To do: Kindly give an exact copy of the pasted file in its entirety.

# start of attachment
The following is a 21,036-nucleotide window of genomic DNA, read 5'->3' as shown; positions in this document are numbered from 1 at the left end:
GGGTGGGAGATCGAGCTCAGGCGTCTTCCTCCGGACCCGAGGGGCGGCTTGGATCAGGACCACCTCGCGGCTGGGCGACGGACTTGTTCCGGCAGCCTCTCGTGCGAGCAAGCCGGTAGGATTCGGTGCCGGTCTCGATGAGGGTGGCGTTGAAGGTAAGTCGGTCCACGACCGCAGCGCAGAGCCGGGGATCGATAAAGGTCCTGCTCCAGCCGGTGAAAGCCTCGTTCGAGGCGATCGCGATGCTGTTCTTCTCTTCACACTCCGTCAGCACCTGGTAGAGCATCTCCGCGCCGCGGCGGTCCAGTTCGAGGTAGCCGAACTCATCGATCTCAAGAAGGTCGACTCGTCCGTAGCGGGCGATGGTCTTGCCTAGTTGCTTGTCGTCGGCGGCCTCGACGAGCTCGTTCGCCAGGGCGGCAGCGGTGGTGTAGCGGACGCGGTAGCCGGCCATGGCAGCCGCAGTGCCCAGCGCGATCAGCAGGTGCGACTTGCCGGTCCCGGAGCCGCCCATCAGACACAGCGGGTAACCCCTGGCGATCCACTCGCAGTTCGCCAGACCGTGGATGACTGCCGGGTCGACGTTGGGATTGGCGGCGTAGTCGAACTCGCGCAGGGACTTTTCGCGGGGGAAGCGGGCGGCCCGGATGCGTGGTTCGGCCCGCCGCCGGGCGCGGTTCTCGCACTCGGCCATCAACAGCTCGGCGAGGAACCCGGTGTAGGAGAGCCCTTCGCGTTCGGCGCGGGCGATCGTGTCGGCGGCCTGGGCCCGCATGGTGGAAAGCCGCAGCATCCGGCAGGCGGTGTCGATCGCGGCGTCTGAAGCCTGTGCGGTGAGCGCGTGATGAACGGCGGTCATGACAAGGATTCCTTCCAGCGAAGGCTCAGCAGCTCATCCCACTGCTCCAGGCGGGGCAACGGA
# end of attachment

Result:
The following is a 21,036-nucleotide window of genomic DNA, read 5'->3' as shown; positions in this document are numbered from 1 at the left end:
GGGTGGGAGATCGAGCTCAGGCGTCTTCCTCCGGACCCGAGGGGCGGCTTGGATCAGGACCACCTCGCGGCTGGGCGACGGACTTGTTCCGGCAGCCTCTCGTGCGAGCAAGCCGGTAGGATTCGGTGCCGGTCTCGATGAGGGTGGCGTTGAAGGTAAGTCGGTCCACGACCGCAGCGCAGAGCCGGGGATCGATAAAGGTCCTGCTCCAGCCGGTGAAAGCCTCGTTCGAGGCGATCGCGATGCTGTTCTTCTCTTCACACTCCGTCAGCACCTGGTAGAGCATCTCCGCGCCGCGGCGGTCCAGTTCGAGGTAGCCGAACTCATCGATCTCAAGAAGGTCGACTCGTCCGTAGCGGGCGATGGTCTTGCCTAGTTGCTTGTCGTCGGCGGCCTCGACGAGCTCGTTCGCCAGGGCGGCAGCGGTGGTGTAGCGGACGCGGTAGCCGGCCATGGCAGCCGCAGTGCCCAGCGCGATCAGCAGGTGCGACTTGCCGGTCCCGGAGCCGCCCATCAGACACAGCGGGTAACCCCTGGCGATCCACTCGCAGTTCGCCAGACCGTGGATGACTGCCGGGTCGACGTTGGGATTGGCGGCGTAGTCGAACTCGCGCAGGGACTTTTCGCGGGGGAAGCGGGCGGCCCGGATGCGTGGTTCGGCCCGCCGCCGGGCGCGGTTCTCGCACTCGGCCATCAACAGCTCGGCGAGGAACCCGGTGTAGGAGAGCCCTTCGCGTTCGGCGCGGGCGATCGTGTCGGCGGCCTGGGCCCGCATGGTGGAAAGCCGCAGCATCCGGCAGGCGGTGTCGATCGCGGCGTCTGAAGCCTGTGCGGTGAGCGCGTGATGAACGGCGGTCATGACAAGGATTCCTTCCAGCGAAGGCTCAGCAGCTCATCCCACTGCTCCAGGCGGGGCAACGGA